The term "Great Tribulation" is used by Protestants to refer to a period that ends when Christ comes again (it ends when he appears in Jerusalem to put an end to the battle of Armageddon). But here we have a problem. The "Great Tribulation" is a certain fixed period - e.g. seven years. Since the Great Trib is so much worse than anything that has gone before, and so distinct that we can measure its length precisely, any informed Christian should be able to spot when it begins. Then, since it has a fixed length, the informed Christian would be able to predict the date of its end, and thus predict the date of the Second Coming. Yet Jesus told us (Matthew 24:36) that no-one will know this time.
So the "Great Tribulation" cannot end at the Second Coming, as Protestants teach, because it would allow us to know something even Jesus did not know - the date of the Second Coming.
The solution? A pre-trib rapture
BUT WAIT! There is a way round this problem. Evangelical Protestants now teach that we cannot predict the date of the Second Coming, because all faithful Christians will be raptured into heaven BEFORE the "Great Tribulation." This is known as the "Pre-Trib Rapture."
(Actually, this does not solve the problem, because many of the lukewarm Christians who are not raptured will nevertheless know about the prophecies, and they will then be able to predict the Second Coming. But let us look at the scriptures anyway.)
Is the pre-trib rapture Biblical?
What do we know about the rapture? The key text is 1 Thessalonians 4:16-17:
"For the Lord himself shall descend from heaven with a shout, with the voice of the archangel, and with the trump of God: and the dead in Christ shall rise first: Then we which are alive and remain shall be caught up together with them in the clouds, to meet the Lord in the air: and so shall we ever be with the Lord."
So: what can we expect at the rapture?
- Jesus comes in the clouds
- There is the sound of a trumpet
- Jesus descends from heaven
- Everyone knows about it (if a trumpet sounds and all the faithful Christians rise into the air and disappear, someone is going to notice! - see also Revelation 1:7, "Behold, he cometh with clouds; and every eye shall see him." )
- The elect are gathered through the air.
There is only one other place in the Bible that we read of this event in such detail: in Matthew chapter 24 (and in its parallel passages in Mark and Luke). Matthew 24:30-31:
"And then shall appear the sign of the Son of man in heaven: and then shall all the tribes of the earth mourn, and they shall see the Son of man coming in the clouds of heaven with power and great glory. And he shall send his angels with a great sound of a trumpet, and they shall gather together his elect from the four winds, from one end of heaven to the other."
Once again we have all the elements:
- Jesus comes in the clouds
- There is the sound of a trumpet
- Jesus descends from heaven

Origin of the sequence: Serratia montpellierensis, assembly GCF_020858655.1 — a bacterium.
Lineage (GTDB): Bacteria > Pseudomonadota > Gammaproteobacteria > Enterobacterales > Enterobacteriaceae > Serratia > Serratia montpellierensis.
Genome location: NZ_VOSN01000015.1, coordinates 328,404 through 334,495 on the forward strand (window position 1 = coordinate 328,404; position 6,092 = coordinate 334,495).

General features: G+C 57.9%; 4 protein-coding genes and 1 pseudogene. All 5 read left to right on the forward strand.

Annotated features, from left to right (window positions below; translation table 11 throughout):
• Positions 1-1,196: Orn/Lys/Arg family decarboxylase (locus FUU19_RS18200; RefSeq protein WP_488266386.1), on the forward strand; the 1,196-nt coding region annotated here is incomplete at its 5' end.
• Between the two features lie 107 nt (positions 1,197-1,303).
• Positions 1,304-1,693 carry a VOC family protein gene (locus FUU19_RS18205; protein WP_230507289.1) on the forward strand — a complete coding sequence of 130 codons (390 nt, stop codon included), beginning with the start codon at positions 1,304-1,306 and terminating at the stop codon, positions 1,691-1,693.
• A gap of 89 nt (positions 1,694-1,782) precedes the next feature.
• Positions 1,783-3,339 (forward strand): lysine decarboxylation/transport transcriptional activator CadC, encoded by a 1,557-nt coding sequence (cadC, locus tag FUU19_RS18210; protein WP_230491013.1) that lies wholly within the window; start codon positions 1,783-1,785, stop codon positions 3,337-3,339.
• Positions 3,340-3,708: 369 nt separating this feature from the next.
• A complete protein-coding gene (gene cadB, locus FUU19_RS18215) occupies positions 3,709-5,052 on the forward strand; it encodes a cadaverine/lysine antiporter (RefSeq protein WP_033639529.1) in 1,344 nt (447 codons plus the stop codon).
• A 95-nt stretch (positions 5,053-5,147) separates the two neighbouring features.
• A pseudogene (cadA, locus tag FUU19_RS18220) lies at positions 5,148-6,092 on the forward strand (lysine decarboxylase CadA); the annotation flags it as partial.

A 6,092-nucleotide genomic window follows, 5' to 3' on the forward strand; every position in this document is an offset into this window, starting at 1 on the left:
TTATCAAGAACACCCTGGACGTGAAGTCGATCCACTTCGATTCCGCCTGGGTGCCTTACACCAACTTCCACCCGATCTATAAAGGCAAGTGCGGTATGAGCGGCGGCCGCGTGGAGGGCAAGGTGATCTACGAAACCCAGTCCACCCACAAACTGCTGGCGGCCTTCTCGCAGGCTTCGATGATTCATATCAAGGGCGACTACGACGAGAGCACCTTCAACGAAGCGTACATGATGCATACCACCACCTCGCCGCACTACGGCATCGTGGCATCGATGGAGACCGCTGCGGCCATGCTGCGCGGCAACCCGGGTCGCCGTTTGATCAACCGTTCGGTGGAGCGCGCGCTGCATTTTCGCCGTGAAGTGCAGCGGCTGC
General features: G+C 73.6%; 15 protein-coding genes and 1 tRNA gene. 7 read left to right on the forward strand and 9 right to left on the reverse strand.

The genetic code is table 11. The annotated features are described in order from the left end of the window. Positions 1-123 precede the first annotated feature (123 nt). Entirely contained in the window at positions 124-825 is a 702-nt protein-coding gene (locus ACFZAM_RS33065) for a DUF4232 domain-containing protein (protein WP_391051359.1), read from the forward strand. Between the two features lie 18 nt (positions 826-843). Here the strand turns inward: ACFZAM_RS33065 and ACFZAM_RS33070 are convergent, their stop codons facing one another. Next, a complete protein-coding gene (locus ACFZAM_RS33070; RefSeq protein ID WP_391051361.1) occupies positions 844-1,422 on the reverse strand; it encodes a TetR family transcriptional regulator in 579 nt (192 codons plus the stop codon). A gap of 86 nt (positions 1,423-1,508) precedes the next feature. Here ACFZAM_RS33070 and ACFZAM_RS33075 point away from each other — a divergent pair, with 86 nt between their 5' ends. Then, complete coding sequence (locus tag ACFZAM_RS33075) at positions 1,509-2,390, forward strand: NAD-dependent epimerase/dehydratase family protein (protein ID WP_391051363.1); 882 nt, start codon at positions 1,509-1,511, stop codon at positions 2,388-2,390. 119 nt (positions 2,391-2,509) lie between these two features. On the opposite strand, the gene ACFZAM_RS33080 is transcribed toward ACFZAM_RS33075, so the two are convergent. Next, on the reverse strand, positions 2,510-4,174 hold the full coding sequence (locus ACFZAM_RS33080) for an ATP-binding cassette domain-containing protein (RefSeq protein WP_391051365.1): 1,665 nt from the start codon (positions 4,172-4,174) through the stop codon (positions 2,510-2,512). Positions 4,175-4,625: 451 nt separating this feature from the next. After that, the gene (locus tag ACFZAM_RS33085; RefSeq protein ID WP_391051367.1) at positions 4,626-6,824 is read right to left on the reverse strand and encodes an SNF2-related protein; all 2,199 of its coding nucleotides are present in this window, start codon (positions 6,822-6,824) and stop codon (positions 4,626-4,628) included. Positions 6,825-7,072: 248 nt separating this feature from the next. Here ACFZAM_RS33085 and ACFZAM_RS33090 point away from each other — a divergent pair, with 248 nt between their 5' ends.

- Everyone knows about it.
- The elect are gathered through the air. (Some would argue that "four winds" does not mean the air, but if you look at every other time the word "wind" - "anemosis" - is used in the New Testament, it always refers to wind in the sense of air.)
Why go to the trouble of showing that these passages refer to the same event? Because it destroys the whole pre-trib rapture theory. The previous verses in Matthew make it clear that he rapture happens AFTER all the events that Protestants lump together as "The Great Tribulation."
"Immediately after the tribulation of those days shall the sun be darkened, and the moon shall not give her light, and the stars shall fall from heaven, and the powers of the heavens shall be shaken: And then shall appear the sign of the Son of man in heaven: and then shall all the tribes of the earth mourn, and they shall see the Son of man coming in the clouds of heaven with power and great glory. And he shall send his angels with a great sound of a trumpet, and they shall gather together his elect from the four winds, from one end of heaven to the other."
It is worth quoting the key verses in several Bible translations, to drive home the point:
|MATTHEW 24:29 is the link between the
tribulation and the rapture:
King James: "Immediately after the tribulation of those days..."
New King James: "Immediately after the tribulation of those days..."
American Standard: "But immediately after the tribulation of those days..."
Living Bible: "Immediately after the persecution of those days..."
New International: "Immediately after the distress of those days..."
Revised Standard: "Immediately after the tribulation of those days..."
Simple English: "Soon after the trouble of those times..."
|The same teaching is also in MARK 13:24:
King James: "But in those days, after that tribulation..."
New King James: "But in those days, after that tribulation..."
American Standard: "But in those days, after that tribulation..."
Living Bible: "After the tribulation ends..."
New International: "But in those days, following that distress..."
Revised Standard: "But in those days, after that tribulation..."
Simple English: "After the trouble of those times..."
So, the rapture and Second Coming come AFTER the tribulation.
So, the pre-trib rapture theory is false.
The alternatives - the "mid-trib" and "post trib" raptures - contradict the "no-one knows the day or the hour" statement.
So none of the Protestant "Great Tribulation" theories are Biblical.
the bottom line
The "Great Tribulation" scriptures actually refer to the Great Apostasy, when the Christian church was "in the hand of" the little horn for 1260 years.